How are brands and companies organizing around social media? In the case of some very large enterprises, with commitment and decisiveness. Last night in New York, the Social Media Advertising Consortium (SMAC) hosted an elite panel of marketers – all in the top social media role at a global organization – to discuss selling social media processes, strategies and tactics internally.
So how do you get large organizations on board with social media? Until very recently, Pauline Ores (left) led IBM’s social media practice with a particular view to internal training. Of engineers. You know, those guys who use the opposite side of the brain that their colleagues in marketing do.
Ores’ tactic was to identify one or two engineers in a division who exhibited at least some interest in a given social media channel, then concentrate on training them in that channel. An example she provided was customer support and feedback, in which employees were faced with repetitive tasks such as repeatedly having to respond to queries via email. Often, the same queries. Once a community forum was established, these employees often saw their workload drop considerably in this respect. “They’re answering each others’ questions!,” was one delighted discovery.
Once one or two or three advocates were sold on the efficacy of new social media channels, they in turn did the job of selling to their peers.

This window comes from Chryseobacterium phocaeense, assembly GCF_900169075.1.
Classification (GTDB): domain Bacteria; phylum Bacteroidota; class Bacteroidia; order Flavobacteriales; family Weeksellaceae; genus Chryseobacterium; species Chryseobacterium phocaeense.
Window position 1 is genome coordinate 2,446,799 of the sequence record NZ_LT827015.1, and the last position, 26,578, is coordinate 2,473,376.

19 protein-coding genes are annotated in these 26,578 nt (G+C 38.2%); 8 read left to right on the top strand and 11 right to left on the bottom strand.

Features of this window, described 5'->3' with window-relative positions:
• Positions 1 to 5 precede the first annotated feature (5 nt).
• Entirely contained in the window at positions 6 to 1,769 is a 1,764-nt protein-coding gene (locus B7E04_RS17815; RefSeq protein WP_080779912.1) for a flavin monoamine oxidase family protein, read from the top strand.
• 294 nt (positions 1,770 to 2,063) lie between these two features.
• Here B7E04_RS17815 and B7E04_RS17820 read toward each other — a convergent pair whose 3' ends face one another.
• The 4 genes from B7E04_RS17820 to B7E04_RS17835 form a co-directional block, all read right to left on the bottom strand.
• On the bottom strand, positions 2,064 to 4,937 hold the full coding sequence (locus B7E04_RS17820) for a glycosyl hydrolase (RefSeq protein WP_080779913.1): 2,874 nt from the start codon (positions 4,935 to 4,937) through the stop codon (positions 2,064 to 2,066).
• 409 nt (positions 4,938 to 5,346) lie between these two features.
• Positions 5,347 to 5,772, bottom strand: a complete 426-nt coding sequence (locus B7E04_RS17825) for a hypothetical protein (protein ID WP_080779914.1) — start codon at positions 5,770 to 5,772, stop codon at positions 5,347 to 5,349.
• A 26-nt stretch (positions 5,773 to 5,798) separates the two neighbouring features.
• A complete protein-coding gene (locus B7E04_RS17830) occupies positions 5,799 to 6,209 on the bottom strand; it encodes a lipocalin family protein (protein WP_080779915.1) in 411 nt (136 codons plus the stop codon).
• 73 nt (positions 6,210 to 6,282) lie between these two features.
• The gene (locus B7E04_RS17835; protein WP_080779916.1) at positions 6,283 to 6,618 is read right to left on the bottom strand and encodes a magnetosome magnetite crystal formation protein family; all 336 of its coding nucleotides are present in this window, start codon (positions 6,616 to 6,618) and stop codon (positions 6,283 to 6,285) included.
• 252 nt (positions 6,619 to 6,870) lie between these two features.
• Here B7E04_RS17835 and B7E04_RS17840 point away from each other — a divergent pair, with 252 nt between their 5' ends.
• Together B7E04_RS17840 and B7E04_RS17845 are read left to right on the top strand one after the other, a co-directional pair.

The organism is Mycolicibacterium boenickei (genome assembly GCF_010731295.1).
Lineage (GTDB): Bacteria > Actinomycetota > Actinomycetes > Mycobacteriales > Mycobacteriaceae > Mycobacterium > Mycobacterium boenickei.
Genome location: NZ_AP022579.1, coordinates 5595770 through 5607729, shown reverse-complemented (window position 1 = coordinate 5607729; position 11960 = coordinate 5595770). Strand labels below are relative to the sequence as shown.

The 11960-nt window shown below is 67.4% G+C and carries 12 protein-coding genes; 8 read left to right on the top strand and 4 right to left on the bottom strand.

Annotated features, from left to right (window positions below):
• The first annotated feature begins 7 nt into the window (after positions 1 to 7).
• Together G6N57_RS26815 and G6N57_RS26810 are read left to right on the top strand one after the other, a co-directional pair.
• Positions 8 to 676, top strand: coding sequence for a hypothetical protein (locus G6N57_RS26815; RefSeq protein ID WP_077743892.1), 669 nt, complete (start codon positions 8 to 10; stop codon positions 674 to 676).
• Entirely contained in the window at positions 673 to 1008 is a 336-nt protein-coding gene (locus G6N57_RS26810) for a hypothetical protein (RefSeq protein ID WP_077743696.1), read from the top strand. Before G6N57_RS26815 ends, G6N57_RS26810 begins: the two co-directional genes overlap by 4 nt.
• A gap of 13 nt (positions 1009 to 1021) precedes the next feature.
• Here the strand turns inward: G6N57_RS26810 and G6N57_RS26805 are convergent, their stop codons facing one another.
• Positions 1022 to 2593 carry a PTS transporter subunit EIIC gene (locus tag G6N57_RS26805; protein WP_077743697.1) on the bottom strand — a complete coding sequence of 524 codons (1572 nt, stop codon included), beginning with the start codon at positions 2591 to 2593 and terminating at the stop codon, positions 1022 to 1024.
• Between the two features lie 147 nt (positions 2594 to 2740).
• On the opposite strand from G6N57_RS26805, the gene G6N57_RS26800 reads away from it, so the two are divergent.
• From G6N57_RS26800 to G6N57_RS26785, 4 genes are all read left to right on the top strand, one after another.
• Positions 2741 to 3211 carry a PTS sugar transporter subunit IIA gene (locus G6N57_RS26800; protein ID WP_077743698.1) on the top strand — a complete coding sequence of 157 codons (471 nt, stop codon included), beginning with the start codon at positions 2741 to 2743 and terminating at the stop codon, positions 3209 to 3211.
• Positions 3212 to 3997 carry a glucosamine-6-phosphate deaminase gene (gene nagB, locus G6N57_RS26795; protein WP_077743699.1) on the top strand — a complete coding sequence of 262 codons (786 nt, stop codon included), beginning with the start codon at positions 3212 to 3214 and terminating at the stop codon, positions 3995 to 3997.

A recent Econsultancy report on the value of social media found a third of companies don’t spend anything on social media marketing, while a further 36% spend under $5,000 a year. Now clearly, the panelists at this event are with organizations spending, oh, just a tad more, given their titles included VP & social media lead, Razorfish Inc; and director of web strategy, EMC Corporation. Clearly, these do not count among the organizations convinced that social media is (ahem) “free.” So how do they obtain actual budgets for social media spending?
Bonin Bough (right), global director of social media at PepsiCo, had the most compelling response: knitting social media components into virtually all of the company’s marketing efforts for its many hundreds of brands (this was the guy who spearheaded a social media campaign in lieu of Super Bowl advertising this year, remember). That way, said Bough, the budget is “integrated marketing,” not “social media.”
Makes sense, doesn’t it?
Credit: Pauline Ores photo by Julian Cash
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